The Kramers-Kronig transform

367 words (2 min) Matthew Lacey 28 Mar 2023

I will not go into too much detail about the Kramers-Kronig (or, just K-K) transform other than to say that this is a method for validating impedance data, to give you some idea of whether it’s actually possible to fit an equivalent circuit. This is the equation:

$$-Z''_{KK} = \frac{2\omega}{\pi} \int^\infty_0 \frac{Z'(x) - Z'(\omega)}{x^2 - \omega^2} dx $$

Really, you don’t actually need to know this equation to do a K-K transform, because it is sometimes included as a function in the software for the instrument – but it is useful to know where it comes from. The Kramers-Kronig relations say – in this context – that you can calculate the imaginary part of the impedance from the real part of the impedance, and vice versa, provided the measured impedance response satisfies these conditions:

  • it’s causal – that is, the response only comes from the applied perturbation
  • it’s linear – that is, the response is first order (i.e., response does not change with larger perturbations). Unfortunately, electrochemical systems are almost often not linear – current changes non-linearly with applied voltage – so applied voltages are kept to as low an amplitude as possible (say, a few mV), to keep the response as linear as possible.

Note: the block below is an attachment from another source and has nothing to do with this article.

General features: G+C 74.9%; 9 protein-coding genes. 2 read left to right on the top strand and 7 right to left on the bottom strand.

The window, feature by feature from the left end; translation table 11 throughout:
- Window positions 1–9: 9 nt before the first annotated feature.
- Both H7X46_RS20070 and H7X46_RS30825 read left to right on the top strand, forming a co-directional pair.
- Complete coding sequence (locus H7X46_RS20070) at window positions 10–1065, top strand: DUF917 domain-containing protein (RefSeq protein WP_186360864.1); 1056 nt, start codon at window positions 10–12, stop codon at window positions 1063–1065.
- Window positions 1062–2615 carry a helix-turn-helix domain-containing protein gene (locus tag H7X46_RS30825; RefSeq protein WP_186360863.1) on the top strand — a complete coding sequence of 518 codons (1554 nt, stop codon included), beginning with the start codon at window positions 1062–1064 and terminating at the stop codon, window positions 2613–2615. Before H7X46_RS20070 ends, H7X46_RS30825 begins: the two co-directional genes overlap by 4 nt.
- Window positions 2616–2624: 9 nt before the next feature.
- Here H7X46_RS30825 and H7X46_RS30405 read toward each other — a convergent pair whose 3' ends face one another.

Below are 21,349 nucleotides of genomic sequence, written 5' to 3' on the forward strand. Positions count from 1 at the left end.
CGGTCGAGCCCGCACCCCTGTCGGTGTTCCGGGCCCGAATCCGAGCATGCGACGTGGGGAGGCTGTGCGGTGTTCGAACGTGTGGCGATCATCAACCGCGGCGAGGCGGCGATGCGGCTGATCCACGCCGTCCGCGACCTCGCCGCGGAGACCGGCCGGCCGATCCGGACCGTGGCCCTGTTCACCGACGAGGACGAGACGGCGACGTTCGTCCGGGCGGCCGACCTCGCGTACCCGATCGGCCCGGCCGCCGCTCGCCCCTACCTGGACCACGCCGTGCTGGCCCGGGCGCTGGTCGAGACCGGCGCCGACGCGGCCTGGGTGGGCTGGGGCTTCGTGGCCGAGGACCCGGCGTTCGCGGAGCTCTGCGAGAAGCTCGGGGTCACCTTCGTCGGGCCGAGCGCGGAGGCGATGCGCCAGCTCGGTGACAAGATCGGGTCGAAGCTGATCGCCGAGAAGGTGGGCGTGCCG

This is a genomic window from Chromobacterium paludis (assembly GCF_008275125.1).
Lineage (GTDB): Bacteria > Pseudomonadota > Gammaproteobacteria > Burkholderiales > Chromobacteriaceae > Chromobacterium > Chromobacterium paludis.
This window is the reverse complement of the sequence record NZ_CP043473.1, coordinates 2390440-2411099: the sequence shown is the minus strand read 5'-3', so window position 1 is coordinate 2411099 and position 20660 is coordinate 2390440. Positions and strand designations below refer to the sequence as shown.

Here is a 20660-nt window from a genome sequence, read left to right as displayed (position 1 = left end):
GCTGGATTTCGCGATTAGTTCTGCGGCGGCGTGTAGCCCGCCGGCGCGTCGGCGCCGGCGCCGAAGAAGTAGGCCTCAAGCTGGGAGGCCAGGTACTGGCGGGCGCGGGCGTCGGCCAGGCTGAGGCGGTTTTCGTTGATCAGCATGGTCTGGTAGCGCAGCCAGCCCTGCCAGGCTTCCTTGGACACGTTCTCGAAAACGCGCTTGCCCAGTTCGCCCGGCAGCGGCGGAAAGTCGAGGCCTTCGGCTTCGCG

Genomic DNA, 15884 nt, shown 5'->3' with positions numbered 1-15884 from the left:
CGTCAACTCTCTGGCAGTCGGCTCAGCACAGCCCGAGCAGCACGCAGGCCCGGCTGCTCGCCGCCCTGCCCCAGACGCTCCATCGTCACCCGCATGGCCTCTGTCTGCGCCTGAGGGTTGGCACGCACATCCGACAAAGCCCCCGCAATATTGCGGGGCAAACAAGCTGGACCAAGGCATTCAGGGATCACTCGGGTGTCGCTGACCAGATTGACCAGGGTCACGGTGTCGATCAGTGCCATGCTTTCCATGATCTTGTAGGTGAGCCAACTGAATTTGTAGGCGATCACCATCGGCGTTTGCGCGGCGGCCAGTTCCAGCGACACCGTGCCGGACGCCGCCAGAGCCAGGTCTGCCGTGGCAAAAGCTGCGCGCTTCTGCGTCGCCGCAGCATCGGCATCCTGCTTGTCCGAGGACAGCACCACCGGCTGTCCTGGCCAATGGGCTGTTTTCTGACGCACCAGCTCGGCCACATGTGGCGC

• it’s stable – that is, the system does not change with time, or continue oscillating after the perturbation is removed.
  • it’s finite for all frequencies – this is an important one, because it says that the K-K transform cannot be applied to impedance spectra which are capacitive at low frequency, because the impedance tends towards infinity.

A response which does not satisfy all of these conditions probably cannot be fitted to an (appropriate) equivalent circuit.

A simpler alternative

Actually, there is an easier way you can check the validity of the impedance response without having to look for a K-K transform function. Typically, when running an impedance measurement, you will likely run through the frequencies from highest to lowest. Do that, but then run the measurement again with the order reversed – start with the lowest frequencies first, and finish the measurement with the highest frequencies. If you get the same impedance spectrum twice, it’s a good indication that the data is reliable.

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